Surveys pointing to high civilian death toll in Iraq
Preliminary reports suggest casualties well above the Gulf War.
Evidence is mounting to suggest that between 5,000 and 10,000 Iraqi civilians may have died during the recent war, according to researchers involved in independent surveys of the country.Skip to next paragraph
Subscribe Today to the Monitor
None of the local and foreign researchers were willing to speak for the record, however, until their tallies are complete.
Such a range would make the Iraq war the deadliest campaign for noncombatants that US forces have fought since Vietnam.
Though it is still too early for anything like a definitive estimate, the surveyors warn, preliminary reports from hospitals, morgues, mosques, and homes point to a level of civilian casualties far exceeding the Gulf War, when 3,500 civilians are thought to have died.
"Thousands are dead, thousands are missing, thousands are captured," says Haidar Taie, head of the tracing department for the Iraqi Red Crescent in Baghdad. "It is a big disaster."
By one measure of violence against noncombatants, as compared with resistance faced by soldiers, the war in Iraq was particularly brutal. In Operation Just Cause, the 1989 US invasion of Panama, 13 Panamanian civilians died for every US military fatality. If 5,000 Iraqi civilians died in the latest war, that proportion would be 33 to 1.
US and British military officials insisted throughout the war that their forces did all they could to avoid civilian casualties. But it has become clear since the fighting ended that bombs did go astray, that targets were chosen in error, and that as US troops pushed rapidly north toward the capital they killed thousands of civilians from the air and from the ground.
There are no figures at all for Iraqi military casualties, which Iraqi officials kept secret. One factor that led to many civilian deaths, and which complicates the task of counting them accurately, is that irregular fedayeen militia hid in civilian homes as they fought advancing coalition troops, and dressed as civilians.
Nor are hospital records - kept in the heat of war under intense pressure on doctors and staff - necessarily accurate, some observers warn. That means they probably underestimate the real scale of civilian deaths, although at the same time they may have recorded some combatant casualties as civilian ones.
"We had some figures from hospital sources but we realized very quickly that they were very partial," says Nada Doumani, an official with the International Committee of the Red Cross in Baghdad. "It is very difficult to keep track of everyone who was killed, and we were afraid the numbers could be misinterpreted, so we refrained from giving them out."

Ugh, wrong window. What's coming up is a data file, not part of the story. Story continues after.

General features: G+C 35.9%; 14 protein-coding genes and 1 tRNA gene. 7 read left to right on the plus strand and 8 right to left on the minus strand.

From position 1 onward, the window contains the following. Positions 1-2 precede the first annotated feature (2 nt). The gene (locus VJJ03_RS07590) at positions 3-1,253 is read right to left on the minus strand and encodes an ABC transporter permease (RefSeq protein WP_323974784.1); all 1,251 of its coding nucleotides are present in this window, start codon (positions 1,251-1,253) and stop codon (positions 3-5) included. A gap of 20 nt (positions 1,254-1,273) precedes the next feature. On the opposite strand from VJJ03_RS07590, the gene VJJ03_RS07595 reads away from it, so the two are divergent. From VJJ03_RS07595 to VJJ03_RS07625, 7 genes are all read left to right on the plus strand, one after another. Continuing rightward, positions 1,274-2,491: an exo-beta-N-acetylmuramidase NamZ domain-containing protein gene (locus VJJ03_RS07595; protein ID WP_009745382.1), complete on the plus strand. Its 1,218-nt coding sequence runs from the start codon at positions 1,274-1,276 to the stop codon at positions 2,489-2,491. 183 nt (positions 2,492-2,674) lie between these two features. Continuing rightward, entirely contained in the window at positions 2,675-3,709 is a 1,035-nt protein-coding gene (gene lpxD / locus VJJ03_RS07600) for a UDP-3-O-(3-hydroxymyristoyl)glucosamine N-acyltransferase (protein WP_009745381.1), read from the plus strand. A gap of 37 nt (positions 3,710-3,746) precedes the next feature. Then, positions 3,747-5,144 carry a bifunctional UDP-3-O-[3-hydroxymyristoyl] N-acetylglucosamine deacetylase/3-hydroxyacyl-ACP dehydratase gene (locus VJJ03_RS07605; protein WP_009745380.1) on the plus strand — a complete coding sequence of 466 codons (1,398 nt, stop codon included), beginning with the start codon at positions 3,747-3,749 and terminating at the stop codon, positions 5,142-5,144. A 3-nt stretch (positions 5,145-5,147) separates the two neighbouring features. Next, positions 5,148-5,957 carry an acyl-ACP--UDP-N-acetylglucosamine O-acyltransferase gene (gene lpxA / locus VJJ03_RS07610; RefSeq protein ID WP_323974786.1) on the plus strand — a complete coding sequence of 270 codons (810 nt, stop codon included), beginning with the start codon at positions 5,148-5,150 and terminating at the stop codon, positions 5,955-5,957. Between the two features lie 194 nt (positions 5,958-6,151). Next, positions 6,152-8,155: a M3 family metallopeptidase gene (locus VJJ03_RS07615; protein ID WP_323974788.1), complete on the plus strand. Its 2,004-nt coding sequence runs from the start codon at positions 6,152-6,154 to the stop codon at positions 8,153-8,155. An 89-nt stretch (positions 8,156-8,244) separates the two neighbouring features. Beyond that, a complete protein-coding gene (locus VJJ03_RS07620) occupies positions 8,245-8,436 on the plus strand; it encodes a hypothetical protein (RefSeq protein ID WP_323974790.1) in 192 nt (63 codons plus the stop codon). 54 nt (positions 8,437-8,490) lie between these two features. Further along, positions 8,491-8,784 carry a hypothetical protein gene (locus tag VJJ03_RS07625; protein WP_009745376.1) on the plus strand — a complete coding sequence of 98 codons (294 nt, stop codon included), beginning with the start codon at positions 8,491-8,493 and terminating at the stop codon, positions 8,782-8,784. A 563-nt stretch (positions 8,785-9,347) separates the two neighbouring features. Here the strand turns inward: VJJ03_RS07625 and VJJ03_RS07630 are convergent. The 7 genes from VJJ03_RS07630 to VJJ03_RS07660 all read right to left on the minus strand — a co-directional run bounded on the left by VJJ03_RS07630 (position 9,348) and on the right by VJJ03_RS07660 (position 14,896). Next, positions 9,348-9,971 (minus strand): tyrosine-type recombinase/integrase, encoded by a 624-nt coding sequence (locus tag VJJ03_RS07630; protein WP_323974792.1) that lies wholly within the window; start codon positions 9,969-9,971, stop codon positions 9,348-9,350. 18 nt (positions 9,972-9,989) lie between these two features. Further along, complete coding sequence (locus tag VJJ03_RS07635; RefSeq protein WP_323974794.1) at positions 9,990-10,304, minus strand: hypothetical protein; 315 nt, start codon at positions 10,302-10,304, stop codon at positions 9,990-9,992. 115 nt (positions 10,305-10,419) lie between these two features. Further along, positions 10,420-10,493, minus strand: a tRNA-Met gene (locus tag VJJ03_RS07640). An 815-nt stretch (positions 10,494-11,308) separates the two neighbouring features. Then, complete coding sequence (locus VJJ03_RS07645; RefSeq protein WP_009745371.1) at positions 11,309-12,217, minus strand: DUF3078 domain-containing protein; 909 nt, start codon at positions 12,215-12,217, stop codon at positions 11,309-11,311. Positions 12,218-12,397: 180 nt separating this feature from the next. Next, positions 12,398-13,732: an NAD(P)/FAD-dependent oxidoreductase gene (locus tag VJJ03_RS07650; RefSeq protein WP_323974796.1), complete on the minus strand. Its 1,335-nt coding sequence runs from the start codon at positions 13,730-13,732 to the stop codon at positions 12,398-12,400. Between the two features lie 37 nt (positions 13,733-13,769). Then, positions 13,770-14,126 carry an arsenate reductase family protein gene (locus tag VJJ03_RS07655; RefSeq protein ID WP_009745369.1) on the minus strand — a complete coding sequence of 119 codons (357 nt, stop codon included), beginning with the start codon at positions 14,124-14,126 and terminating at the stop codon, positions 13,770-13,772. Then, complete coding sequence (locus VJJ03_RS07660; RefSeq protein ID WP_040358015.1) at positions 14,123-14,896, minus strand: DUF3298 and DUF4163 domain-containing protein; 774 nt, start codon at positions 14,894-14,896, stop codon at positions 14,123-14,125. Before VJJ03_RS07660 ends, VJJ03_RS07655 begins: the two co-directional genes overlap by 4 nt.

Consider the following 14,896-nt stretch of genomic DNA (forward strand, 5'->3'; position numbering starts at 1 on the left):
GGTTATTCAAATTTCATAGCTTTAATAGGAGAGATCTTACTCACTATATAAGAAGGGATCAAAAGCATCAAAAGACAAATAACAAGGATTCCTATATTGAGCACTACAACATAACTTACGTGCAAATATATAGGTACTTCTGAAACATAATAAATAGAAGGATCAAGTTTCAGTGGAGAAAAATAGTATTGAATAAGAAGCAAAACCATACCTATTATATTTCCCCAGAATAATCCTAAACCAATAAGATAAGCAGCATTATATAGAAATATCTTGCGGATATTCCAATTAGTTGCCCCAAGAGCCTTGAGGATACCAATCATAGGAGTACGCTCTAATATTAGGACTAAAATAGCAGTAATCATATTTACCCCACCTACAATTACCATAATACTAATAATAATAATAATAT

"During the war, some people brought bodies to the hospitals to get death certificates; others just buried them where they were found in the street, or in schools," adds Faik Amin Bakr, director of the Baghdad morgue. "I don't think anyone in Iraq could give you the figure of civilian deaths at the moment."
The chaos of the war and the confusion that persists in Iraq, where central government is still not functioning, have led one US human rights group with experience in counting civilian casualties in Afghanistan to launch a nationwide house-to-house survey of areas where fighting was fierce.
The Campaign for Innocent Victims in Conflict (CIVIC) has mobilized 150 surveyors to carry out detailed interviews with victims of the war; recording deaths, injuries, and damage to property with a view to securing assistance from US government funds.
A full accounting could take months, says CIVIC coordinator Marla Ruzicka, and the group is still compiling its data. But its volunteers have already recorded more than 1,000 civilian deaths in the southern town of Nasariyah, and almost as many in the capital.
"In Baghdad, we have discovered 1,000 graves, and that is not the final figure," says Ali Ismail, a Red Crescent official. "Every day we discover more" where local residents say civilians were buried.
Researchers say they have found particularly high levels of civilian casualties along the Euphrates River, between Nasariyah and Najaf, where US Marines fought their way toward Baghdad.
"The biggest contrast between Afghan- istan (where an estimated 1,800 civilians died during the US-led campaign there in 2001) and Iraq is that Afghanistan was predominantly an air war and this was a ground/air battle," says Reuben Brigety, a researcher for Human Rights Watch.
"Air wars are not flawless, but if you have precision weapons you can do a lot to make them more accurate," he adds. "The same is not yet true of ground combat. It is clear the ground battle took a toll; ground war is nasty."